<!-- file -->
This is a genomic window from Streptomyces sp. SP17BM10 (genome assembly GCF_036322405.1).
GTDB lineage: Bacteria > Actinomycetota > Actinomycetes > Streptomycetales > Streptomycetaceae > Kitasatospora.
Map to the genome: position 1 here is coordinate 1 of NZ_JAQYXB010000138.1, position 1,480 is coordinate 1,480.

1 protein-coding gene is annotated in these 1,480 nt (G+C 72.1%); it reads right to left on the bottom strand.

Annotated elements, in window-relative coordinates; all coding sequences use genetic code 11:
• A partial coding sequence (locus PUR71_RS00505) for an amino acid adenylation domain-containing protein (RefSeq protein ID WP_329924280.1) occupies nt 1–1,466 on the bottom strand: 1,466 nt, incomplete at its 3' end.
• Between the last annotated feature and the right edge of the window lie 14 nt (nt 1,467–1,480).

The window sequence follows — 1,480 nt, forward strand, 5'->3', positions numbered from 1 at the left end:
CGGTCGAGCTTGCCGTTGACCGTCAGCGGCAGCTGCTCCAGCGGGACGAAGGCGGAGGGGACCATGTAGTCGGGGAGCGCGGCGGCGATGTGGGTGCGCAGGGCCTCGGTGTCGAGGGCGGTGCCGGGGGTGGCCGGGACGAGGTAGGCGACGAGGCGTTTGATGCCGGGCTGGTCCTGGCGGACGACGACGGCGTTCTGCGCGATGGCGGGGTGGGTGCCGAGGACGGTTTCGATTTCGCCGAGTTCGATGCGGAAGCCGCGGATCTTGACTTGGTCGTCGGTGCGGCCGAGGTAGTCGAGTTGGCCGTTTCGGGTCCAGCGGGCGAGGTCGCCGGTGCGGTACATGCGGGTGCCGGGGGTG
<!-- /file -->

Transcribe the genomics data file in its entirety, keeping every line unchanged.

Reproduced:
This is a genomic window from Streptomyces sp. SP17BM10 (genome assembly GCF_036322405.1).
GTDB lineage: Bacteria > Actinomycetota > Actinomycetes > Streptomycetales > Streptomycetaceae > Kitasatospora.
Map to the genome: position 1 here is coordinate 1 of NZ_JAQYXB010000138.1, position 1,480 is coordinate 1,480.

1 protein-coding gene is annotated in these 1,480 nt (G+C 72.1%); it reads right to left on the bottom strand.

Annotated elements, in window-relative coordinates; all coding sequences use genetic code 11:
• A partial coding sequence (locus PUR71_RS00505) for an amino acid adenylation domain-containing protein (RefSeq protein ID WP_329924280.1) occupies nt 1–1,466 on the bottom strand: 1,466 nt, incomplete at its 3' end.
• Between the last annotated feature and the right edge of the window lie 14 nt (nt 1,467–1,480).

The window sequence follows — 1,480 nt, forward strand, 5'->3', positions numbered from 1 at the left end:
CGGTCGAGCTTGCCGTTGACCGTCAGCGGCAGCTGCTCCAGCGGGACGAAGGCGGAGGGGACCATGTAGTCGGGGAGCGCGGCGGCGATGTGGGTGCGCAGGGCCTCGGTGTCGAGGGCGGTGCCGGGGGTGGCCGGGACGAGGTAGGCGACGAGGCGTTTGATGCCGGGCTGGTCCTGGCGGACGACGACGGCGTTCTGCGCGATGGCGGGGTGGGTGCCGAGGACGGTTTCGATTTCGCCGAGTTCGATGCGGAAGCCGCGGATCTTGACTTGGTCGTCGGTGCGGCCGAGGTAGTCGAGTTGGCCGTTTCGGGTCCAGCGGGCGAGGTCGCCGGTGCGGTACATGCGGGTGCCGGGGGTG